On Saturday, 24, 1832 his speech failing, he motioned for a slate, and wrote on it, " I want a plain coffin, and to be buried in a winding sheet, and brother George Collins to preach at my funeral." As he handed it to one of his sons he said, " I want you to see to it. "
Day 1 came and wanted to find just the right time to start writing. I wanted time that I could be quiet and just think and write. That afternoon I sat and wrote out some of the story of his last day and his last words.  I then went back to France and Joseph as a young teen, I wrote how I saw him physically and how he probably was and felt coming to grips with religion and the choices he wanted to make with his life. Day 1 was over and I had a total of 793 words written.
Day 2 is here of my family writing challenge and it is time to be quiet and get back to my story.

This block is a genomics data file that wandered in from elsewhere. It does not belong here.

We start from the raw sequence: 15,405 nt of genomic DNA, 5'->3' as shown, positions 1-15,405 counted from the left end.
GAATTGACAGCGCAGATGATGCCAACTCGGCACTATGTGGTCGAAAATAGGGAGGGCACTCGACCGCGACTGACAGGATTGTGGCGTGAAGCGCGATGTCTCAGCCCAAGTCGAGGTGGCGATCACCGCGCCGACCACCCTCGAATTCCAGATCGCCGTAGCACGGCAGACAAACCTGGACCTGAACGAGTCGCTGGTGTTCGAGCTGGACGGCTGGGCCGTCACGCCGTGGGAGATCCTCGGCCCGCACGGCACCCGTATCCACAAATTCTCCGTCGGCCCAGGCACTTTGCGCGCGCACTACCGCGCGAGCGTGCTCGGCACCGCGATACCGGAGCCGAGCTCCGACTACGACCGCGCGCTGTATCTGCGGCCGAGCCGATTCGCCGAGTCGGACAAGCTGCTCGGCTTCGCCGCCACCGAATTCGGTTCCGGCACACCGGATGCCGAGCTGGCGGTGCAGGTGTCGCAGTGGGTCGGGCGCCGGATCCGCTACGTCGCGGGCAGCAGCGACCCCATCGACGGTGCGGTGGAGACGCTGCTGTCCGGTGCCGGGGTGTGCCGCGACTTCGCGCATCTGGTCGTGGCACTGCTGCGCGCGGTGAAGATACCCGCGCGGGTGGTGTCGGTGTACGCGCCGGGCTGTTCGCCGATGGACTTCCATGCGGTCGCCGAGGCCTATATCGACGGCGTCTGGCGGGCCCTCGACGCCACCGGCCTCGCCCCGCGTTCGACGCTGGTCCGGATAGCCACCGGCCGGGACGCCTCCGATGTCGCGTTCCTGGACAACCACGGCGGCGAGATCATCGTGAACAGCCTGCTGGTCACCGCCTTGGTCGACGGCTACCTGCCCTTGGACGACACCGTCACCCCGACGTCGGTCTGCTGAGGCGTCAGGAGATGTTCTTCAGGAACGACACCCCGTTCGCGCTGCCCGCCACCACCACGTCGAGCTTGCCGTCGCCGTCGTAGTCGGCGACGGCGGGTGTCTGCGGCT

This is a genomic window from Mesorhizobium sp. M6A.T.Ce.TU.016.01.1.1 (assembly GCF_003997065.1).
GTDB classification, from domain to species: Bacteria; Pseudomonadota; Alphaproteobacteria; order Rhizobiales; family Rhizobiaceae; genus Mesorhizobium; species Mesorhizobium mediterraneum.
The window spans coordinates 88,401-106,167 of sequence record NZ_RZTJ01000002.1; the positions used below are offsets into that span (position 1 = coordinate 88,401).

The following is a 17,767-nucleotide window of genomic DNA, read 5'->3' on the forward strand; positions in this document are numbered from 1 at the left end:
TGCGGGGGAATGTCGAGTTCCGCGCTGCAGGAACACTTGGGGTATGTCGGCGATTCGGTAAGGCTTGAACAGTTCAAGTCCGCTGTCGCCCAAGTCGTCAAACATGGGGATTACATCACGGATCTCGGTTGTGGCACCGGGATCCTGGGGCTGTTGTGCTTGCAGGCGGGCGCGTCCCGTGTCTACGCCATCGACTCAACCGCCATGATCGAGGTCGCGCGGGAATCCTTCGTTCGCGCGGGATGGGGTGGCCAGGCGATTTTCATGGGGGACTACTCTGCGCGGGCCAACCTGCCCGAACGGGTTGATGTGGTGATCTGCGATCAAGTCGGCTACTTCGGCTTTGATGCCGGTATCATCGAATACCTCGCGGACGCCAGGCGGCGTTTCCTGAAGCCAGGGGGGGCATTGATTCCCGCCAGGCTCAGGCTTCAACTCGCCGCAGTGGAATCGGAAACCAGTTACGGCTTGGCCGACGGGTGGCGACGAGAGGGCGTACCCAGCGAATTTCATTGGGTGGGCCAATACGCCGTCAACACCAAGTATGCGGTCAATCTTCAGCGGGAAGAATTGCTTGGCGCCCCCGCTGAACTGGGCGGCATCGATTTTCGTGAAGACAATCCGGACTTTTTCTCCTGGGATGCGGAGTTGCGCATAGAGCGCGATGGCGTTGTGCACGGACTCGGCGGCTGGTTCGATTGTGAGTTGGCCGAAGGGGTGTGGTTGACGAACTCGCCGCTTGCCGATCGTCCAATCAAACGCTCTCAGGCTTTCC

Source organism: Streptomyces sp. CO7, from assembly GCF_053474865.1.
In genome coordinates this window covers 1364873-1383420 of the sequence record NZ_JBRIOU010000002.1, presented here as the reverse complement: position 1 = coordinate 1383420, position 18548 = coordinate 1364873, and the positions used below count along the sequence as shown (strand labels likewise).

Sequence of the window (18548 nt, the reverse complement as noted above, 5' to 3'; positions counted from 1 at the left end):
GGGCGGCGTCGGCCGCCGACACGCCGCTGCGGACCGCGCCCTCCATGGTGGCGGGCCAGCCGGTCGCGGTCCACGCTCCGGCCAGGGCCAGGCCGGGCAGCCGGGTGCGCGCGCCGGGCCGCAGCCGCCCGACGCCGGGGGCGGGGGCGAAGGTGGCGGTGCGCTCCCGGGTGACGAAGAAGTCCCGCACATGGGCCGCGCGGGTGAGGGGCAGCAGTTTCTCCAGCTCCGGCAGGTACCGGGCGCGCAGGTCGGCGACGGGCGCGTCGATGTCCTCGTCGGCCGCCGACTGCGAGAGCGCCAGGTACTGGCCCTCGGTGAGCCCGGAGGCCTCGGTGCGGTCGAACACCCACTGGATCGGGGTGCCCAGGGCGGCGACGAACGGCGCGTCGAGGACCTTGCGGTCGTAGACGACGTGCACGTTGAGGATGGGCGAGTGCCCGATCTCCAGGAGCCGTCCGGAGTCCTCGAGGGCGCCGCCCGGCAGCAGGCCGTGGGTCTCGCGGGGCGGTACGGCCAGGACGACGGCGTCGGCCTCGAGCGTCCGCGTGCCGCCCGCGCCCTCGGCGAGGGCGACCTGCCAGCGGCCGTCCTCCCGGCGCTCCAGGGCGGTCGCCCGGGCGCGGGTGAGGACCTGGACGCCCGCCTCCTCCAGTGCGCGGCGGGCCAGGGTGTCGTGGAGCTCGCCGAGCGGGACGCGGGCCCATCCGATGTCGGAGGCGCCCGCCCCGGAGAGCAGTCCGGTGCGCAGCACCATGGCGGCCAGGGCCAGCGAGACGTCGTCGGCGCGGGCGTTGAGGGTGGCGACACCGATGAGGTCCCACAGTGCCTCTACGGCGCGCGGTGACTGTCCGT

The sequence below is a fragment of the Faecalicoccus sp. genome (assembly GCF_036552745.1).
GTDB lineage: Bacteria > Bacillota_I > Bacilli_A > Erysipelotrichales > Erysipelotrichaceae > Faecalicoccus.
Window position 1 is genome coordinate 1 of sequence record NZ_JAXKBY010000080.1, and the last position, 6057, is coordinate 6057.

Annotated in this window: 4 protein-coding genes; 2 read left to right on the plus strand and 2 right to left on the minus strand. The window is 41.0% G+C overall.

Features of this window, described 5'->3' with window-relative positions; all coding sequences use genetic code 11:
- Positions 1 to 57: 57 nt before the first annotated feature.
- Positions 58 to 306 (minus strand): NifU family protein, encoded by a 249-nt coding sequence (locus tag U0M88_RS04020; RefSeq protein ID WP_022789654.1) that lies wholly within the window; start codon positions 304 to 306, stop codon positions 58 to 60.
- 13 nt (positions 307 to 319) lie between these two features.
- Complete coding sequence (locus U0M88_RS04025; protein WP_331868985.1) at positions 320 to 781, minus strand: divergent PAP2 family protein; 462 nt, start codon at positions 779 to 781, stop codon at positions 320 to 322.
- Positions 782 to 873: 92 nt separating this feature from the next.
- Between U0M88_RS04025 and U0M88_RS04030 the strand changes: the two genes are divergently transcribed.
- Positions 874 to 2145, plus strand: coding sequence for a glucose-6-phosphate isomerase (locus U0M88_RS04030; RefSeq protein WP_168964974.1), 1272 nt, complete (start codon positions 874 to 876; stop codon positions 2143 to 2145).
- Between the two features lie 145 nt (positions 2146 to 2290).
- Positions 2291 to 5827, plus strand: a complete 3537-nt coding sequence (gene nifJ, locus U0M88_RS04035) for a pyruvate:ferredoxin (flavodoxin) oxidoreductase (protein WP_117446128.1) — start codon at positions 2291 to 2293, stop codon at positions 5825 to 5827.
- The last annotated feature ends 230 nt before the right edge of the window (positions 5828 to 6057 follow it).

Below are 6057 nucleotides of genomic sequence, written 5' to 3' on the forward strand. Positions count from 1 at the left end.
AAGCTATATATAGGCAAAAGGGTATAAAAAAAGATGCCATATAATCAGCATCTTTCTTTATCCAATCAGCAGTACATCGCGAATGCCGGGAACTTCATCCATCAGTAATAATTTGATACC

I have over 100 years of photos, family photos of my ancestors both sides. Family photos of my children, photos of trips hubby and I have taken. Photos that I places I found interesting. Lake Minnetoka in Minnesota on a beautiful day, Minnihaha falls in the Spring, Summer, Fall and Winter. At least I think I made it there every season. Photos of the Mississippi rising during the Spring thawing run off.
I need to really start on a day by day start to organize these. If I take only thirty minutes a day to do something I will be further ahead than I am now.
I have over 100 years of photos, family photos of my ancestors both sides. Family photos of my children, photos of trips hubby and I have taken. Photos that I places I found interesting. Lake Minnetoka in Minnesota on a beautiful day, Minnihaha falls in the Spring, Summer, Fall and Winter. At least I think I made it there every season. Photos of the Mississippi rising during the Spring thawing run off.

I need to really start on a day by day start to organize these. If I take only thirty minutes a day to do something I will be further ahead than I am now.